Three of us went to explore the demonstration, Permaculture Land Site run by Manda Brookman near St. Ives this year. We are rather belated in relaying the experience, but I guess late is better than never.
The site is on high ground half way between St. Ives and Penzance, so really well situated for exploring that part of Cornwall.
We (Liz, Annie and Heather) spent time with both Manda and her mother and father in law (Alan), who left London inspired by ‘The Good Life’. Alan bought the land in the 1970’s (about 30acres?) as grazing fields which he let re-wild. He started planting many trees and plants – most of which are productive of fruits. There is a National Trust hill opposite the site which we clambered up. It was amazing that you could barely see the two houses hidden in the mostly native woodland below. Alan and his wife very generously spent time with us on Sat. morning, plying us with coffee and biscuits, whilst regaling us with how they developed the area and the difficulties encountered along the way.
Both of Manda’s parents are truly charming people who live completely off grid, as does Manda and her 2 children. Both of the houses that they live in were self-built, and surrounded by what is now woodland. Manda’s Father-In-Law had had to cut down bracken etc. for us pitch our tents. This was true ‘wild camping’ with water fetched from the stream and filtered through a British Berkefeld gravity filter.
Manda won an award for the most sustainable living (South West) in 2016. She aims to address environmental, people and economy issues. This taken from her website: www.permanentlybrilliant.com
“We run a green therapy Wild Tuesday group for members of the community who just need a green boost by spending time outside in the orchard and workshop with us; We run a network for sustainably minded businesses and organisations called Coast ; and we get proper stuck into the mountainish inhumanity (Shakespeare coined that phrase .. prescient bloke, he was) of the refugee crisis with our Million Acts of Sanctuary website: and we’re developing our thinking around positive activism in times of crisis and what makes it happen.”
We met her 2 working pigs who are constantly rotated around the area to clear the next piece of ground needing to be worked on. Manda also encourages ‘Woofers’ who either camp or stay in a little cabin in return for work on the land.
They have a regular stall at the local country market where they sell fruit and vegetables produced for the income they need to buy the extra little things that they cannot produce for themselves, and hence be self-sufficient.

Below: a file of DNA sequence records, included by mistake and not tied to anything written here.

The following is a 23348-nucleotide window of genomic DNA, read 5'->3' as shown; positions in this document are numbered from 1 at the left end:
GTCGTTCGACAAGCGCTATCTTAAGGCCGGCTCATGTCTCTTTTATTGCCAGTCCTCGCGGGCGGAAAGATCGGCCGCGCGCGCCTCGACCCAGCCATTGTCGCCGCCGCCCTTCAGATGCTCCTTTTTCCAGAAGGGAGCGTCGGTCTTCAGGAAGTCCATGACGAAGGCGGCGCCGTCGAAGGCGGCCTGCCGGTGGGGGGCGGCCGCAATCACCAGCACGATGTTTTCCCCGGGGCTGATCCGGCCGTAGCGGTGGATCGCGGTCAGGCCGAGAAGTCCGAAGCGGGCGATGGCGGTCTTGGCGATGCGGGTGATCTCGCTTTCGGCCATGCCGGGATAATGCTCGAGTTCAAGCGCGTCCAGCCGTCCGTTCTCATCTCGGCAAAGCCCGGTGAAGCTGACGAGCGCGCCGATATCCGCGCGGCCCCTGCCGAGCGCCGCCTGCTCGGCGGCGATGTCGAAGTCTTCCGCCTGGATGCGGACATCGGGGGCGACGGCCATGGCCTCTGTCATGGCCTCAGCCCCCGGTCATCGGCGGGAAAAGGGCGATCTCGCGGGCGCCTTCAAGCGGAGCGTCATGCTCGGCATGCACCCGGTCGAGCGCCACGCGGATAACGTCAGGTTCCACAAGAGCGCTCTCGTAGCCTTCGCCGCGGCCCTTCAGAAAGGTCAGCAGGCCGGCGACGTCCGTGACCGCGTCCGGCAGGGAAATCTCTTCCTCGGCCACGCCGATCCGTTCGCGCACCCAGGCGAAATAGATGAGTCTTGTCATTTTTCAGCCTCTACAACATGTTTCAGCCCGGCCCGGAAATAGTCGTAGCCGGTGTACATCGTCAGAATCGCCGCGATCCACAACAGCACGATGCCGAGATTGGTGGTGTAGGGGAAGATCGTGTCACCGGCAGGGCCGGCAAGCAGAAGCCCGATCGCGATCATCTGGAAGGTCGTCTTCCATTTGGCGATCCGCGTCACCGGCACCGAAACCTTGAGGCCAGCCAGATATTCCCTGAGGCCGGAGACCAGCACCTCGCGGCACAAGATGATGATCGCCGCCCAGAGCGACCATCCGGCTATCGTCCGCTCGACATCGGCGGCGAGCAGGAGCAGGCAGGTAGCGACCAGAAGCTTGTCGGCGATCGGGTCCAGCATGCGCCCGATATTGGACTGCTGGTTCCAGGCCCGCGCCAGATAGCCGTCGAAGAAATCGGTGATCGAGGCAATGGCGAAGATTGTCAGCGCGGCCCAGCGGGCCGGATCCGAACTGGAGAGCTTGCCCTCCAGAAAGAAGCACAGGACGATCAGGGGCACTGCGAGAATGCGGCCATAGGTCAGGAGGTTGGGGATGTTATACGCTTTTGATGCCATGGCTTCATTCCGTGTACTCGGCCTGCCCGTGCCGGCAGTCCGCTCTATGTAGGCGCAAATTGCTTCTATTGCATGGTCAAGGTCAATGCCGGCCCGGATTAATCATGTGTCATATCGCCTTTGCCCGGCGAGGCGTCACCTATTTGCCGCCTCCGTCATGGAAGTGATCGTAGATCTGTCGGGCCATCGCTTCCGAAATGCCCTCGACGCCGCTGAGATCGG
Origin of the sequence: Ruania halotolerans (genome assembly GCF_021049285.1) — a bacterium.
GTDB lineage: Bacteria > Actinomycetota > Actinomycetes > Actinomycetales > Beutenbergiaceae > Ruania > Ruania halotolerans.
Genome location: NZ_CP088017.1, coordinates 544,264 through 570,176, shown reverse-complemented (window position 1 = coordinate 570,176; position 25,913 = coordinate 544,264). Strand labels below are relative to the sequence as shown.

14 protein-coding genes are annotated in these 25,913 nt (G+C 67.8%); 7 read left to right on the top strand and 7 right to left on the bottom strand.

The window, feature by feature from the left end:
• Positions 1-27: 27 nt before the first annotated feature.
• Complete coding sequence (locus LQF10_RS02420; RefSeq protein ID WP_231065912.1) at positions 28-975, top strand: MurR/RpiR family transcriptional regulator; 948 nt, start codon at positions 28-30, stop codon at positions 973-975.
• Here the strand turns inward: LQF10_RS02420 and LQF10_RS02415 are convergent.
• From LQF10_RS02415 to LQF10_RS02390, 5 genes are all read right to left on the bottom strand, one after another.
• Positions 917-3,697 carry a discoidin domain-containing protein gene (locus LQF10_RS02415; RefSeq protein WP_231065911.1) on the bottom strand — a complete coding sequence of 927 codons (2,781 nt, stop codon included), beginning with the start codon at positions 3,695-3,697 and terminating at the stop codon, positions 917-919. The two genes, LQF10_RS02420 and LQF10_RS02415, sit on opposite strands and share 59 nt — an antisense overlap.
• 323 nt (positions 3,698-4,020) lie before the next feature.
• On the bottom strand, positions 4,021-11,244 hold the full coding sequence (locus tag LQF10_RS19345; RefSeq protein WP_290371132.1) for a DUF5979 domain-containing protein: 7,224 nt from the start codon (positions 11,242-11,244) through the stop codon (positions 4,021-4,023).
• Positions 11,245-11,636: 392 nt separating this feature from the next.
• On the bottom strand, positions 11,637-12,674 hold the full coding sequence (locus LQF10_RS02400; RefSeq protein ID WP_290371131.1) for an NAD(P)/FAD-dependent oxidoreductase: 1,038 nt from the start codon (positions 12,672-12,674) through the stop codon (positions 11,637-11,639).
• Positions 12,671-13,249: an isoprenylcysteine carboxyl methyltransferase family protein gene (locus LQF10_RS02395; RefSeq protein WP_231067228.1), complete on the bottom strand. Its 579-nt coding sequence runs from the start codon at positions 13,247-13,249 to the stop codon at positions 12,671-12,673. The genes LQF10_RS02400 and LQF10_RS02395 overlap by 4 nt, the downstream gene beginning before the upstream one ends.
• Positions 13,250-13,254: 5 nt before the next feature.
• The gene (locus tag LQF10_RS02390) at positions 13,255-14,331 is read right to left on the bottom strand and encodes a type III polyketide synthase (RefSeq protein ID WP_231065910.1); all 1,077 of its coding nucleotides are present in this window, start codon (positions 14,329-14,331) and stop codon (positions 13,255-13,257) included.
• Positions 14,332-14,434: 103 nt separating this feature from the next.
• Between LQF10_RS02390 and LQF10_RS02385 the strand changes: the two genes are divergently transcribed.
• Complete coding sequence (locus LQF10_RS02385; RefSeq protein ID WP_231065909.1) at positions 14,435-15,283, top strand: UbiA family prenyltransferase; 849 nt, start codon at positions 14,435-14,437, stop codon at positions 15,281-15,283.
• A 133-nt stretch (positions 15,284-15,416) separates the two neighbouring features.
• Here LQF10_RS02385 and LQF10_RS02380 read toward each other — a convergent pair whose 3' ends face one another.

The work on this site is truly inspirational. For anyone who is interested, Manda is happy for you to come to stay on a Woofer style arrangement, or for donation to the site (which is what we did). We can thoroughly recommend the visit.
Towans Forest Garden Visit
Manda had kindly organised for us to visit Raymond Yarwood’s food forest nearby in Hayle – Towans Forest Garden. Over the last 30 years he has developed just one acre to be intensively productive of fruit and vegetables. And what is significant is that he has achieved it on what supposedly had no agricultural value as it was once sand-dunes. Over the 30 years the plants have created rich soil on an area that had previously only provided very sparse grazing.
On his website, Raymond describes his purpose as follows:
Towans Forest Garden is an ongoing project to restore a plot of land described as “land with extremely severe limitations that cannot be rectified” in the official soil survey of 1979. Started in 1982, the project follows the principle of Permaculture, and uses the techniques of Agroforestry to intensify the production of food on the land.
I would recommend people read Raymond’s website – www.towansforestgarden.co.uk. It is a treatise on his commitment to Permaculture, and an inspiration.
Raymond is 80 now and told us that 80% of his food comes from his food forest. And what a lively man! He spoke of his alarm at seeing so many neighbours of both his age and younger, being ill with various conditions, and put his good health down to variety and veganism.
To draw a picture, the site is crammed with plant-life, with just a narrow path weaving through it. It has a feel of a forest rather than a garden, the dense planting being crucial. Using the ‘chop and drop’ method he has simply let nature make a good soil. Chickens once roamed the site and kept the green-houses healthy, but now there is only one, and they won’t be replaced. Many of the species he has planted are recommended, researched and available from the Agroforestry Research Trust (www.agroforestry.co.uk) which he has worked with over the years.
I was also so impressed with the number of moths and butterflies present the day we were there. I hadn’t seen so many since growing up in the 50s. Even the dividing privet hedge to the neighbour’s property had several functions (but I can’t remember if one of them was edible, sadly), although he did talk for sometime on the benefits of the privet species, and we were there when it was in flower and so fragrant.
Raymond is a man who notices so much, and at the end of our visit I asked him how he sees himself, as a gardener or a farmer. His reply was decisive – a Natural Farmer.
Heather Slater, Annie Page, Liz Child